It might even suggest that the problem is SELinux and you should use the audit2allow command to resolve permission problems. As usual, life is not this easy, as audit2allow would change permissions in a way so that syslog-ng receives too much access. You should rather do the changes yourself.

As you can see from the above directory listing the /var/log directory has the var_log_t label. When you list the freshly created directory, it has something different:

[root@selinux conf.d]# ls -ldZ /data/logs/

drwxr-xr-x. root root unconfined_u:object_r:default_t:s0 /data/logs/

[root@selinux conf.d]#

You can change it the label to var_log_t using the chcon command and check the results using the Z option of the ls command:

[root@selinux conf.d]# chcon -t var_log_t /data/logs/

[root@selinux conf.d]# ls -ldZ /data/logs/

drwxr-xr-x. root root unconfined_u:object_r:var_log_t:s0 /data/logs/

[root@selinux conf.d]# 

The problem with this approach is, that the change is temporary. It will be lost when you reboot the machine or restore SELinux labels using the restorecon command.

[root@selinux conf.d]# restorecon -v /data/logs/

restorecon reset /data/logs context unconfined_u:object_r:var_log_t:s0->unconfined_u:object_r:default_t:s0

[root@selinux conf.d]# ls -ldZ /data/logs/

drwxr-xr-x. root root unconfined_u:object_r:default_t:s0 /data/logs/

[root@selinux conf.d]#

Using the following semanage command, you can make the changes permanent:

[root@selinux conf.d]# semanage fcontext -a -t var_log_t '/data/logs(./*)?'

[root@selinux conf.d]# restorecon -v /data/logs/

restorecon reset /data/logs context unconfined_u:object_r:default_t:s0->unconfined_u:object_r:var_log_t:s0

[root@selinux conf.d]# ls -ldZ /data/logs/

drwxr-xr-x. root root unconfined_u:object_r:var_log_t:s0 /data/logs/

Now your logs should appear in the directory.

 

Using a different port

By default, SELinux only allows connections to the default syslog ports. Here we list syslog-related ports as known by SELinux:

[root@selinux conf.d]# semanage port --list | grep syslog

syslog_tls_port_t tcp 6514

syslog_tls_port_t udp 6514

syslogd_port_t tcp 601

syslogd_port_t udp 514, 601

[root@selinux conf.d]# 

This can be problematic, if you have to use another port for any reason. A common scenario is to enable port 514 also for TCP log messages. You can also learn about Life, the Universe and Everything by collecting some logs on port 42. Or more seriously: use different port numbers for different log message types to make parsing of logs easier.

If you add port 42 (or any other ports, 42 is just an example) and restart syslog-ng without configuring SELinux, it will fail to start. You can check the error message in the journal using journalctl. You will find the following:

May 17 09:55:35 selinux.localdomain setroubleshoot[3640]: SELinux is preventing /usr/sbin/syslog-ng from name_bind access on the tcp_socket port 42. For complete SELinux messages. run sealert -l ff7a7f22-128e-4b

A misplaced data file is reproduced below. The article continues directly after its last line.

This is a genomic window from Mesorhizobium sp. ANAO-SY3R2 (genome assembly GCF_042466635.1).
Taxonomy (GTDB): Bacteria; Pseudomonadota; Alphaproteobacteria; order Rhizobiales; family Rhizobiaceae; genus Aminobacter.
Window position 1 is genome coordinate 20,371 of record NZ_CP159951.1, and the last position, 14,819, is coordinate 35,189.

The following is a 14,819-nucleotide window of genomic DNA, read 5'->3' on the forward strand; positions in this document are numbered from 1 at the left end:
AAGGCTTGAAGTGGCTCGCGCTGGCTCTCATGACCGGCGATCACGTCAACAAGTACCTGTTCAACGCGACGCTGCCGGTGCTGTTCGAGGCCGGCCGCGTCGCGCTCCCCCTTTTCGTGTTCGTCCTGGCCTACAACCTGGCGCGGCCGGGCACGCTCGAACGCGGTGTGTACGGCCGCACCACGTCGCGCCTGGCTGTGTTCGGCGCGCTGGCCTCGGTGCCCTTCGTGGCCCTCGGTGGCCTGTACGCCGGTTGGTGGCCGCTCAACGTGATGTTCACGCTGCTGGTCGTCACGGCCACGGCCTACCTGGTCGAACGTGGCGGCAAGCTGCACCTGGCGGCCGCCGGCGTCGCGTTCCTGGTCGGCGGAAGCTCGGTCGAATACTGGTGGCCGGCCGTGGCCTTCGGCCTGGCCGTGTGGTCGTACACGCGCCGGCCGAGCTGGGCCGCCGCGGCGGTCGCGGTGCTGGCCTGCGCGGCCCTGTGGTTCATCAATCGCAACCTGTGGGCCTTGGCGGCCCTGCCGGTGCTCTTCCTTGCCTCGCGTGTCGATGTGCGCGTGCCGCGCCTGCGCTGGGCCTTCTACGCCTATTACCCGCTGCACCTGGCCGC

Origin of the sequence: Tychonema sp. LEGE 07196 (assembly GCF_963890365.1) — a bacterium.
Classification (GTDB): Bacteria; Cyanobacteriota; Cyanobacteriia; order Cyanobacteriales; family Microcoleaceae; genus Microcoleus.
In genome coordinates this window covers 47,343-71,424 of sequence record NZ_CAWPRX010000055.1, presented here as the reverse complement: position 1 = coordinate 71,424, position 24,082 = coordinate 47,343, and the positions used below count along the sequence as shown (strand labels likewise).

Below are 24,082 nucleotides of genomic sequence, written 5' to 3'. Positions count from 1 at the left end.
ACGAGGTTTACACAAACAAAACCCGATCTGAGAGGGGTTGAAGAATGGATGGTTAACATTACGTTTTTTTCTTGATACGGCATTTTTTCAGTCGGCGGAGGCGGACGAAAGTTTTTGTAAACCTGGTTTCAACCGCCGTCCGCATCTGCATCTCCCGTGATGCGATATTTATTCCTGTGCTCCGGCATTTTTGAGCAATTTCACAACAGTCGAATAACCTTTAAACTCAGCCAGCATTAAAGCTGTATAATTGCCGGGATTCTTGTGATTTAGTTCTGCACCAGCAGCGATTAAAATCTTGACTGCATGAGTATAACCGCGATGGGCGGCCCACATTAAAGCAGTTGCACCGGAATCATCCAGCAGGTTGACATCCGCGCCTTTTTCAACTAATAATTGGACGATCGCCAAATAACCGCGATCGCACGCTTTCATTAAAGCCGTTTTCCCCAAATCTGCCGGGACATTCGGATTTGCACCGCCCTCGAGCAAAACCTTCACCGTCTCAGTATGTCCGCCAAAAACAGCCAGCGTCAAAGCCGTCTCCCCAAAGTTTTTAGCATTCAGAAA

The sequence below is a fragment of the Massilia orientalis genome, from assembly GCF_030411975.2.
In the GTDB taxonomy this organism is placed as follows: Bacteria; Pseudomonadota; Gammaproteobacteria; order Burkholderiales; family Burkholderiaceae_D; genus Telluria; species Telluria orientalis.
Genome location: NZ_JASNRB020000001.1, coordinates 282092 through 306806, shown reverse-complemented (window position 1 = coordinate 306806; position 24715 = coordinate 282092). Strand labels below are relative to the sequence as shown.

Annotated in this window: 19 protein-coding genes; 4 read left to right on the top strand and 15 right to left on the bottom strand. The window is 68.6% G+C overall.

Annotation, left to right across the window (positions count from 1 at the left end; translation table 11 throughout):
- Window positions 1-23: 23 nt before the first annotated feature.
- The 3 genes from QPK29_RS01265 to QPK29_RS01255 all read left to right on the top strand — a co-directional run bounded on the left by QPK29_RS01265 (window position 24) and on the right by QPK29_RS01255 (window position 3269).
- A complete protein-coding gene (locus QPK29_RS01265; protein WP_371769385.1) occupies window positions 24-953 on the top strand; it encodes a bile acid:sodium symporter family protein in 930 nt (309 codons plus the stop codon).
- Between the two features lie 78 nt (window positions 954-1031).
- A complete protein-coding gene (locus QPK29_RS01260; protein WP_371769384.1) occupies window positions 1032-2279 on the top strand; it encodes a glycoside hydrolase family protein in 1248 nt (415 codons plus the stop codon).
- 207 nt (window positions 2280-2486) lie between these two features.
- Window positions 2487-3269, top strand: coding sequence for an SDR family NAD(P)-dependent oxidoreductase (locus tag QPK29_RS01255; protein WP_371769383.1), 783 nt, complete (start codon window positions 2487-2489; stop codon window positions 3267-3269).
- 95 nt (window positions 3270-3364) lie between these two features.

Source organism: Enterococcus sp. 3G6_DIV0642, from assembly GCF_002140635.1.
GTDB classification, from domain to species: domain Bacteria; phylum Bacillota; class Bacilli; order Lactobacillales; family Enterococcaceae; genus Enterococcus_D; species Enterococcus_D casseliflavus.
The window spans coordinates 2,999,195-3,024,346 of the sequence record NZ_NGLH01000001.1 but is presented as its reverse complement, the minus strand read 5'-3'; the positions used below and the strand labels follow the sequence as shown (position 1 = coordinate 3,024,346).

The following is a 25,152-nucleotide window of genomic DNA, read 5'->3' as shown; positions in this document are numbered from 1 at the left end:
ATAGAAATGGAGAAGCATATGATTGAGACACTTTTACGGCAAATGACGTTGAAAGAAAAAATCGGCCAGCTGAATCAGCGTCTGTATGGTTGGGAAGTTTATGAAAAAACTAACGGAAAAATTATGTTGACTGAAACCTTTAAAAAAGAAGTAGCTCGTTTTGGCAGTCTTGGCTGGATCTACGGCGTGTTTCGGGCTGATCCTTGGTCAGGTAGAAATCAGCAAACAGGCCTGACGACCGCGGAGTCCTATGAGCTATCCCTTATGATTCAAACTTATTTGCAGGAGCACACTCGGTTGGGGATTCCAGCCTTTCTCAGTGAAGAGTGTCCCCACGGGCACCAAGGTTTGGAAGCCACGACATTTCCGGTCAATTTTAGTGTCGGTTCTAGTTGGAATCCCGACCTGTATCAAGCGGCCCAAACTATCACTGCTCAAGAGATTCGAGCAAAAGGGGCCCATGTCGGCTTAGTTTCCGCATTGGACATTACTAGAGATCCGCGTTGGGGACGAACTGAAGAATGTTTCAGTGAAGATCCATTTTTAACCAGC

May 17 09:55:35 selinux.localdomain python[3640]: SELinux is preventing /usr/sbin/syslog-ng from name_bind access on the tcp_socket port 42.

You can add the TCP port 42 to syslogd_port_t using the following commands, and check it with a port listing to make sure that it is really added:

[root@selinux ~]# semanage port -a -t syslogd_port_t -p tcp 42

[root@selinux ~]# semanage port --list | grep sysl

syslog_tls_port_t tcp 6514

syslog_tls_port_t udp 6514

syslogd_port_t tcp 42, 601

syslogd_port_t udp 514, 601

After this syslog-ng starts fine and netstat shows that it is listening on port 42. The quest is still not over, as sending logs to port 42 from the outside world still does not work. The culprit in this case is firewalld, which makes sure that no connection is made to an unexpected port. Here we open up TCP port 42, reload the firewall rules to enable the configuration and finally we list ports opened on the firewall.

[root@selinux conf.d]# firewall-cmd --permanent --add-port=42/tcp

success

[root@selinux conf.d]# firewall-cmd --reload

success

[root@selinux conf.d]# firewall-cmd --list-ports

42/tcp

Now syslog-ng is able to receive those log messages about Life, the Universe and Everything on port 42.

 

Further reading

Here, I provided some basic information how to use non-default directories or ports for logging. For more in-depth knowledge about SELinux and firewalld, these websites provide useful information:

If you have questions or comments related to syslog-ng, do not hesitate to contact us. You can reach us by email or you can even chat with us. For a long list of possibilities, check our contact page at https://syslog-ng.org/contact-us/. On Twitter, I am available as @PCzanik.